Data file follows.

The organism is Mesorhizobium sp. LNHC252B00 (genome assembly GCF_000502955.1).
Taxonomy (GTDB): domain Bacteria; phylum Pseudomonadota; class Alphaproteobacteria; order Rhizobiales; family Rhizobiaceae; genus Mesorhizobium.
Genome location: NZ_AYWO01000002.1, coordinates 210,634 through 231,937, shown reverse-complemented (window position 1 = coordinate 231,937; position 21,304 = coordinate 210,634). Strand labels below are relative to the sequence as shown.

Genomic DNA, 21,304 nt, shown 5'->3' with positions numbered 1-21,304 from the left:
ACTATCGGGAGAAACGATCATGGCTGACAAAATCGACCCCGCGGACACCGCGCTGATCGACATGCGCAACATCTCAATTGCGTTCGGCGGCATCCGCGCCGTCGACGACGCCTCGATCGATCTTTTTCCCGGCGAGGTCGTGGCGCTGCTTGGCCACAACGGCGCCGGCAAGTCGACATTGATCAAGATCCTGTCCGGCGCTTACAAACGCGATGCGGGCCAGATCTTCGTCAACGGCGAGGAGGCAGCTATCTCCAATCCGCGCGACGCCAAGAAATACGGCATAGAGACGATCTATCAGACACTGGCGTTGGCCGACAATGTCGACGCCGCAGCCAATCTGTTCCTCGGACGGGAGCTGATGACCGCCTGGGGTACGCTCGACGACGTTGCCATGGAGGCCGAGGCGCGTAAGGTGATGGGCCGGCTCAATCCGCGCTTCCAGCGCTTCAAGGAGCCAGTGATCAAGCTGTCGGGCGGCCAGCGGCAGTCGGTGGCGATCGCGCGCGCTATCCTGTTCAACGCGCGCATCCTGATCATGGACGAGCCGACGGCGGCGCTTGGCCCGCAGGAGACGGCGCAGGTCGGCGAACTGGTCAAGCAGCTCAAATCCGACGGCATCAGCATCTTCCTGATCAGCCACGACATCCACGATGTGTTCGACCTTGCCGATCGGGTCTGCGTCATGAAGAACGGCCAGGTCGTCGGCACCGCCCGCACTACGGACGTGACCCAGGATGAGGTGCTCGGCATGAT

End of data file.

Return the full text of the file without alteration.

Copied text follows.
The organism is Mesorhizobium sp. LNHC252B00 (genome assembly GCF_000502955.1).
Taxonomy (GTDB): domain Bacteria; phylum Pseudomonadota; class Alphaproteobacteria; order Rhizobiales; family Rhizobiaceae; genus Mesorhizobium.
Genome location: NZ_AYWO01000002.1, coordinates 210,634 through 231,937, shown reverse-complemented (window position 1 = coordinate 231,937; position 21,304 = coordinate 210,634). Strand labels below are relative to the sequence as shown.

Genomic DNA, 21,304 nt, shown 5'->3' with positions numbered 1-21,304 from the left:
ACTATCGGGAGAAACGATCATGGCTGACAAAATCGACCCCGCGGACACCGCGCTGATCGACATGCGCAACATCTCAATTGCGTTCGGCGGCATCCGCGCCGTCGACGACGCCTCGATCGATCTTTTTCCCGGCGAGGTCGTGGCGCTGCTTGGCCACAACGGCGCCGGCAAGTCGACATTGATCAAGATCCTGTCCGGCGCTTACAAACGCGATGCGGGCCAGATCTTCGTCAACGGCGAGGAGGCAGCTATCTCCAATCCGCGCGACGCCAAGAAATACGGCATAGAGACGATCTATCAGACACTGGCGTTGGCCGACAATGTCGACGCCGCAGCCAATCTGTTCCTCGGACGGGAGCTGATGACCGCCTGGGGTACGCTCGACGACGTTGCCATGGAGGCCGAGGCGCGTAAGGTGATGGGCCGGCTCAATCCGCGCTTCCAGCGCTTCAAGGAGCCAGTGATCAAGCTGTCGGGCGGCCAGCGGCAGTCGGTGGCGATCGCGCGCGCTATCCTGTTCAACGCGCGCATCCTGATCATGGACGAGCCGACGGCGGCGCTTGGCCCGCAGGAGACGGCGCAGGTCGGCGAACTGGTCAAGCAGCTCAAATCCGACGGCATCAGCATCTTCCTGATCAGCCACGACATCCACGATGTGTTCGACCTTGCCGATCGGGTCTGCGTCATGAAGAACGGCCAGGTCGTCGGCACCGCCCGCACTACGGACGTGACCCAGGATGAGGTGCTCGGCATGAT